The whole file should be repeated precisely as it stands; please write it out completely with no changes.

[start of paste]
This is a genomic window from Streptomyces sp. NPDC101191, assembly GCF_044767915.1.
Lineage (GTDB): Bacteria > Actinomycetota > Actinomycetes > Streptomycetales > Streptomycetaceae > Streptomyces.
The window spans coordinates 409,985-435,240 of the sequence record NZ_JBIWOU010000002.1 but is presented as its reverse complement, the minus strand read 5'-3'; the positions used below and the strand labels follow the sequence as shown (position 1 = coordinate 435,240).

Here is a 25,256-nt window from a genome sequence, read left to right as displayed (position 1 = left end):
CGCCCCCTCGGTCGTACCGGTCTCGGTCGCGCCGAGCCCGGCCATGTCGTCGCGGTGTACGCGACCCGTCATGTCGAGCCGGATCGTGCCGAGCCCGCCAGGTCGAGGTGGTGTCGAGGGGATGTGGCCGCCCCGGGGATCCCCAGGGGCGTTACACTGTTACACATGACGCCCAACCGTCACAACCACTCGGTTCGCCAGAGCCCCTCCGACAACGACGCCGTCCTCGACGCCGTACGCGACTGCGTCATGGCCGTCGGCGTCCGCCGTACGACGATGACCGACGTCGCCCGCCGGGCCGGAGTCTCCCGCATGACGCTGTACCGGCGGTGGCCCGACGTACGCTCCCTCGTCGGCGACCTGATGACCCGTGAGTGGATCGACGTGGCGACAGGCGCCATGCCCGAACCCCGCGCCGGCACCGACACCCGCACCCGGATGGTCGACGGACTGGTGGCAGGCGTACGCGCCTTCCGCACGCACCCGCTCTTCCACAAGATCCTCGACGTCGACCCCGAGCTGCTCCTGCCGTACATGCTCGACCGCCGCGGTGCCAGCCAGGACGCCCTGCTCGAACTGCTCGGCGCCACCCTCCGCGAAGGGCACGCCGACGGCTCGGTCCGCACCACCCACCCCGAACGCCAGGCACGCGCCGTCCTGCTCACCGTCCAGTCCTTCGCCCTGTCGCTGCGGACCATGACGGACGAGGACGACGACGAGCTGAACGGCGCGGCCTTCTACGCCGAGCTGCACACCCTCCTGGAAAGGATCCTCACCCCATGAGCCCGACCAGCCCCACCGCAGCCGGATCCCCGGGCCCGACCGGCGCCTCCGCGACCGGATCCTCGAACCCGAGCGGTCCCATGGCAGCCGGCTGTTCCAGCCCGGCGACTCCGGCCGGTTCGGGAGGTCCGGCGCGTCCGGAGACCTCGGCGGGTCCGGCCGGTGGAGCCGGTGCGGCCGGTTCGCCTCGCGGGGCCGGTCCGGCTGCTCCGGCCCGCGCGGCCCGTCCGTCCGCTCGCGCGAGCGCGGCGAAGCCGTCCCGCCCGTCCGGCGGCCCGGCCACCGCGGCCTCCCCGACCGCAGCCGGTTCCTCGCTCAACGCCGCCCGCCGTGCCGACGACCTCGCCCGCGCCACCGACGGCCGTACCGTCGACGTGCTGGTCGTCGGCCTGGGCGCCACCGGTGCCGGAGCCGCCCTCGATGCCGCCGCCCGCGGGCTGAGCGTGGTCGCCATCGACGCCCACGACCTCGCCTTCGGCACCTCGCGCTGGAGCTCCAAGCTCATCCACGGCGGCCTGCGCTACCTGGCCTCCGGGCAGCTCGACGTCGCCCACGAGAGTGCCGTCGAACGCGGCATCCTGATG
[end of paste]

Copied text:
This is a genomic window from Streptomyces sp. NPDC101191, assembly GCF_044767915.1.
Lineage (GTDB): Bacteria > Actinomycetota > Actinomycetes > Streptomycetales > Streptomycetaceae > Streptomyces.
The window spans coordinates 409,985-435,240 of the sequence record NZ_JBIWOU010000002.1 but is presented as its reverse complement, the minus strand read 5'-3'; the positions used below and the strand labels follow the sequence as shown (position 1 = coordinate 435,240).

Here is a 25,256-nt window from a genome sequence, read left to right as displayed (position 1 = left end):
CGCCCCCTCGGTCGTACCGGTCTCGGTCGCGCCGAGCCCGGCCATGTCGTCGCGGTGTACGCGACCCGTCATGTCGAGCCGGATCGTGCCGAGCCCGCCAGGTCGAGGTGGTGTCGAGGGGATGTGGCCGCCCCGGGGATCCCCAGGGGCGTTACACTGTTACACATGACGCCCAACCGTCACAACCACTCGGTTCGCCAGAGCCCCTCCGACAACGACGCCGTCCTCGACGCCGTACGCGACTGCGTCATGGCCGTCGGCGTCCGCCGTACGACGATGACCGACGTCGCCCGCCGGGCCGGAGTCTCCCGCATGACGCTGTACCGGCGGTGGCCCGACGTACGCTCCCTCGTCGGCGACCTGATGACCCGTGAGTGGATCGACGTGGCGACAGGCGCCATGCCCGAACCCCGCGCCGGCACCGACACCCGCACCCGGATGGTCGACGGACTGGTGGCAGGCGTACGCGCCTTCCGCACGCACCCGCTCTTCCACAAGATCCTCGACGTCGACCCCGAGCTGCTCCTGCCGTACATGCTCGACCGCCGCGGTGCCAGCCAGGACGCCCTGCTCGAACTGCTCGGCGCCACCCTCCGCGAAGGGCACGCCGACGGCTCGGTCCGCACCACCCACCCCGAACGCCAGGCACGCGCCGTCCTGCTCACCGTCCAGTCCTTCGCCCTGTCGCTGCGGACCATGACGGACGAGGACGACGACGAGCTGAACGGCGCGGCCTTCTACGCCGAGCTGCACACCCTCCTGGAAAGGATCCTCACCCCATGAGCCCGACCAGCCCCACCGCAGCCGGATCCCCGGGCCCGACCGGCGCCTCCGCGACCGGATCCTCGAACCCGAGCGGTCCCATGGCAGCCGGCTGTTCCAGCCCGGCGACTCCGGCCGGTTCGGGAGGTCCGGCGCGTCCGGAGACCTCGGCGGGTCCGGCCGGTGGAGCCGGTGCGGCCGGTTCGCCTCGCGGGGCCGGTCCGGCTGCTCCGGCCCGCGCGGCCCGTCCGTCCGCTCGCGCGAGCGCGGCGAAGCCGTCCCGCCCGTCCGGCGGCCCGGCCACCGCGGCCTCCCCGACCGCAGCCGGTTCCTCGCTCAACGCCGCCCGCCGTGCCGACGACCTCGCCCGCGCCACCGACGGCCGTACCGTCGACGTGCTGGTCGTCGGCCTGGGCGCCACCGGTGCCGGAGCCGCCCTCGATGCCGCCGCCCGCGGGCTGAGCGTGGTCGCCATCGACGCCCACGACCTCGCCTTCGGCACCTCGCGCTGGAGCTCCAAGCTCATCCACGGCGGCCTGCGCTACCTGGCCTCCGGGCAGCTCGACGTCGCCCACGAGAGTGCCGTCGAACGCGGCATCCTGATG